Center for African Studies Names Loogman Grant Winners
Two teams of faculty members have been named recipients of the Center for African Studies' 2016-2017 Rev. Alphons Loogman, C.S.Sp., Faculty Research Grants at Duquesne University.
The competition winners include Dr. Rachel Ayieko and Dr. Gibbs Kanyongo from the Duquesne University School of Education and School of Law professors Tsegaye Beru and Dr. Kirk Junker.
Now in its third year, the Loogman grants support scholarly research that reflects the University's strategic commitment to a closer relationship with the nations and peoples of Africa.
Ayieko, assistant professor in mathematics education, and Kanyongo, associate professor of educational statistics, won for their proposal The Influence of Teacher Quality on Sixth Grade Students' Mathematics Competency. This study, which will highlight the differences between teacher quality and students' mathematics competency levels in Sub-Saharan Africa, aims to provide information for future policy and practice.
Ayieko and Kanyongo hope to support select teachers from a region with high needs to improve foundational mathematics learning-something they feel is essential for future success in critical thinking and mathematics-related careers in the 21st century.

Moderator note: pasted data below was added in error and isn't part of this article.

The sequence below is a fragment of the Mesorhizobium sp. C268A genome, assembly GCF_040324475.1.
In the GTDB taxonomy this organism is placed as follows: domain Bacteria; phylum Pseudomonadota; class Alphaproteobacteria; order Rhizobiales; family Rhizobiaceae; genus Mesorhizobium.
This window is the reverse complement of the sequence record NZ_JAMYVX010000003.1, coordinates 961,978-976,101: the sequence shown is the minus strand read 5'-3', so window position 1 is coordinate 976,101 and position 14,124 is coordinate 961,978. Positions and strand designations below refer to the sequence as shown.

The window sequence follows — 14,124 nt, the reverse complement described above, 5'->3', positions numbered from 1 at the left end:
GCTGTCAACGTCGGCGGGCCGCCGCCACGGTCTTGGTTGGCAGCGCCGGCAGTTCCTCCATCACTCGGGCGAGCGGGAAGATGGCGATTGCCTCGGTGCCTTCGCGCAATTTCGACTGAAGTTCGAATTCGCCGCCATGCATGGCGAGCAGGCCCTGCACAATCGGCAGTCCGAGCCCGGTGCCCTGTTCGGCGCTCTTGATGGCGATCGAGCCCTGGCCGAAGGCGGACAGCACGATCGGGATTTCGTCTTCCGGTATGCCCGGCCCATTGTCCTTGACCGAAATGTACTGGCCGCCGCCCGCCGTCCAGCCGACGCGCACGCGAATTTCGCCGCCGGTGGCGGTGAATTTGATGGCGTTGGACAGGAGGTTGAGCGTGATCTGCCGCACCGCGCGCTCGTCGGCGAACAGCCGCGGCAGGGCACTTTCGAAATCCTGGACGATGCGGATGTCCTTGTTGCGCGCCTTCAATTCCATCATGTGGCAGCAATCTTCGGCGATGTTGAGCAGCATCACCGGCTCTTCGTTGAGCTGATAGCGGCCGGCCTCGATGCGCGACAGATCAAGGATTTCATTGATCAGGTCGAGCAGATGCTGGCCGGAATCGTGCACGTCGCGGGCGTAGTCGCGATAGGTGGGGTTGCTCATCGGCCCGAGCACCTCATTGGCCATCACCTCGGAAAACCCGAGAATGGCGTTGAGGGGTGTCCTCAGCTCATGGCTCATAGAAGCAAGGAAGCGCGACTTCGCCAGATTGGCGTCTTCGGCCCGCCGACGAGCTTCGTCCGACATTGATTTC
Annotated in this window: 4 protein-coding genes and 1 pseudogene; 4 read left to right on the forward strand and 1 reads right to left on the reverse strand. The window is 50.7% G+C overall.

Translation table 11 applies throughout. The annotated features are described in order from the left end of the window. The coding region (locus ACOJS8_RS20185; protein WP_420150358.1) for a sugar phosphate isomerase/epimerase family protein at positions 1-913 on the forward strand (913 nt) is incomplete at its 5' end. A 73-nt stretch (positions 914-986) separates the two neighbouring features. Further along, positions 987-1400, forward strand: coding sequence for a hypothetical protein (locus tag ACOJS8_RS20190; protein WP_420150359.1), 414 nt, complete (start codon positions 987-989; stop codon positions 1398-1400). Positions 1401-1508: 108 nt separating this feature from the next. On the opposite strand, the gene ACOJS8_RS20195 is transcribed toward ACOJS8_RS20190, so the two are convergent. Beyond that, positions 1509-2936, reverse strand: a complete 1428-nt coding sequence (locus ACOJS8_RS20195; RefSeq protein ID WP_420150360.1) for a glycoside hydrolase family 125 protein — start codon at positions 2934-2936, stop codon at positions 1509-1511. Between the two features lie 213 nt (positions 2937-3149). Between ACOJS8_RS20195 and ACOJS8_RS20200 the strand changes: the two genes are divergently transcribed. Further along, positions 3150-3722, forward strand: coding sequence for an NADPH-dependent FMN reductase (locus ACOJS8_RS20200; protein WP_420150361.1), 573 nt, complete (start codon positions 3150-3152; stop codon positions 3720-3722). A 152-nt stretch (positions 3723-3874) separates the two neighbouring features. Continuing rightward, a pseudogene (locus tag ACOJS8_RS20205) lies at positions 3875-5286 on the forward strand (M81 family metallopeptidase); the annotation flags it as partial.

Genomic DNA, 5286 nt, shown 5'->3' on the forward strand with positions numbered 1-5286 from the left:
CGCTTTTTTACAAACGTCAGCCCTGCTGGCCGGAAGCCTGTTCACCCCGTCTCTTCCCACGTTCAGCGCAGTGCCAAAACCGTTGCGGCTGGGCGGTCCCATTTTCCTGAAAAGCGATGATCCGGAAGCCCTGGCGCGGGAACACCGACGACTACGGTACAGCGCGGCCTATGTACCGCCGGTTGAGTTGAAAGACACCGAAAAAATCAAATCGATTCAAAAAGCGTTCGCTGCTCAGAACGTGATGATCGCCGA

Beru, professor and associate director of faculty research and outreach services in the law school's Center for Legal Information, and Junker, international programs coordinator, were selected for their proposal Ethiopian Constitutional and Customary Law Research. The duo intend to support the educational needs of two Ethiopian law schools-Addis Ababa University and Mekelle University-by promoting a faculty and student exchange program, and providing print and digital materials to their law libraries.
In addition, Junker, who is also director of the University of Cologne's International Master of Environmental Science Program, plans to help establish an environmental and natural resource law network between Duquesne University and Mekelle University.
The Loogman research grant is named in honor of a former Duquesne professor of Swahili who helped establish the University as a noted center of African study during his tenure.
Founded in 1878, Duquesne is consistently ranked among the nation's top Catholic universities for its award-winning faculty and tradition of academic excellence. Duquesne, a campus of nearly 9,500 graduate and undergraduate students, has been nationally recognized for its academic programs, community service and commitment to sustainability. Follow Duquesne University on Facebook, Twitter and Instagram.